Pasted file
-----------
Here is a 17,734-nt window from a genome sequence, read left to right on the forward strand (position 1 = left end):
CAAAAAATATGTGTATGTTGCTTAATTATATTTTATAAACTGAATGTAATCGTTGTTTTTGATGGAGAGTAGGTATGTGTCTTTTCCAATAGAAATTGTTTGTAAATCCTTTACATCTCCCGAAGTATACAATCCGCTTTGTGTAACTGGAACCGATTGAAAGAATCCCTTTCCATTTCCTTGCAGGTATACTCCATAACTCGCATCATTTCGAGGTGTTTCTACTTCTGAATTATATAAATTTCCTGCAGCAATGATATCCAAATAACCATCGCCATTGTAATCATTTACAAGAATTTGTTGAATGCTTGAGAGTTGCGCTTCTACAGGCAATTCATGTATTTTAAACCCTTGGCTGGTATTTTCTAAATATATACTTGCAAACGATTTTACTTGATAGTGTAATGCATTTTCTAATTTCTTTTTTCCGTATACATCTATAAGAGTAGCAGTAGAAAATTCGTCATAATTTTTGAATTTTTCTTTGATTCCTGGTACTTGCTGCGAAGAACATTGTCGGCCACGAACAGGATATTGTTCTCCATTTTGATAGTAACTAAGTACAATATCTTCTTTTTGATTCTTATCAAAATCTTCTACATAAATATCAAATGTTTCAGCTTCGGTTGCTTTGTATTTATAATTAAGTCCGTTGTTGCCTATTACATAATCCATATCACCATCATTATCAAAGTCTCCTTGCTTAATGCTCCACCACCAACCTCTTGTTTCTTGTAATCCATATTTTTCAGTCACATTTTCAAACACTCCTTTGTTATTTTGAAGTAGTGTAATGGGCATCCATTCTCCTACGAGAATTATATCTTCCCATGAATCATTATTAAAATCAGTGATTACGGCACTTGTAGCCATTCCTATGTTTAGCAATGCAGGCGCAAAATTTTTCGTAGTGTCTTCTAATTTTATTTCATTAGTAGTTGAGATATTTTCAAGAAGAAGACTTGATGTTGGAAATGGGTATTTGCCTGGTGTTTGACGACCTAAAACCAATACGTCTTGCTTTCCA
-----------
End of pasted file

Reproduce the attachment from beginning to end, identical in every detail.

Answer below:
Here is a 17,734-nt window from a genome sequence, read left to right on the forward strand (position 1 = left end):
CAAAAAATATGTGTATGTTGCTTAATTATATTTTATAAACTGAATGTAATCGTTGTTTTTGATGGAGAGTAGGTATGTGTCTTTTCCAATAGAAATTGTTTGTAAATCCTTTACATCTCCCGAAGTATACAATCCGCTTTGTGTAACTGGAACCGATTGAAAGAATCCCTTTCCATTTCCTTGCAGGTATACTCCATAACTCGCATCATTTCGAGGTGTTTCTACTTCTGAATTATATAAATTTCCTGCAGCAATGATATCCAAATAACCATCGCCATTGTAATCATTTACAAGAATTTGTTGAATGCTTGAGAGTTGCGCTTCTACAGGCAATTCATGTATTTTAAACCCTTGGCTGGTATTTTCTAAATATATACTTGCAAACGATTTTACTTGATAGTGTAATGCATTTTCTAATTTCTTTTTTCCGTATACATCTATAAGAGTAGCAGTAGAAAATTCGTCATAATTTTTGAATTTTTCTTTGATTCCTGGTACTTGCTGCGAAGAACATTGTCGGCCACGAACAGGATATTGTTCTCCATTTTGATAGTAACTAAGTACAATATCTTCTTTTTGATTCTTATCAAAATCTTCTACATAAATATCAAATGTTTCAGCTTCGGTTGCTTTGTATTTATAATTAAGTCCGTTGTTGCCTATTACATAATCCATATCACCATCATTATCAAAGTCTCCTTGCTTAATGCTCCACCACCAACCTCTTGTTTCTTGTAATCCATATTTTTCAGTCACATTTTCAAACACTCCTTTGTTATTTTGAAGTAGTGTAATGGGCATCCATTCTCCTACGAGAATTATATCTTCCCATGAATCATTATTAAAATCAGTGATTACGGCACTTGTAGCCATTCCTATGTTTAGCAATGCAGGCGCAAAATTTTTCGTAGTGTCTTCTAATTTTATTTCATTAGTAGTTGAGATATTTTCAAGAAGAAGACTTGATGTTGGAAATGGGTATTTGCCTGGTGTTTGACGACCTAAAACCAATACGTCTTGCTTTCCA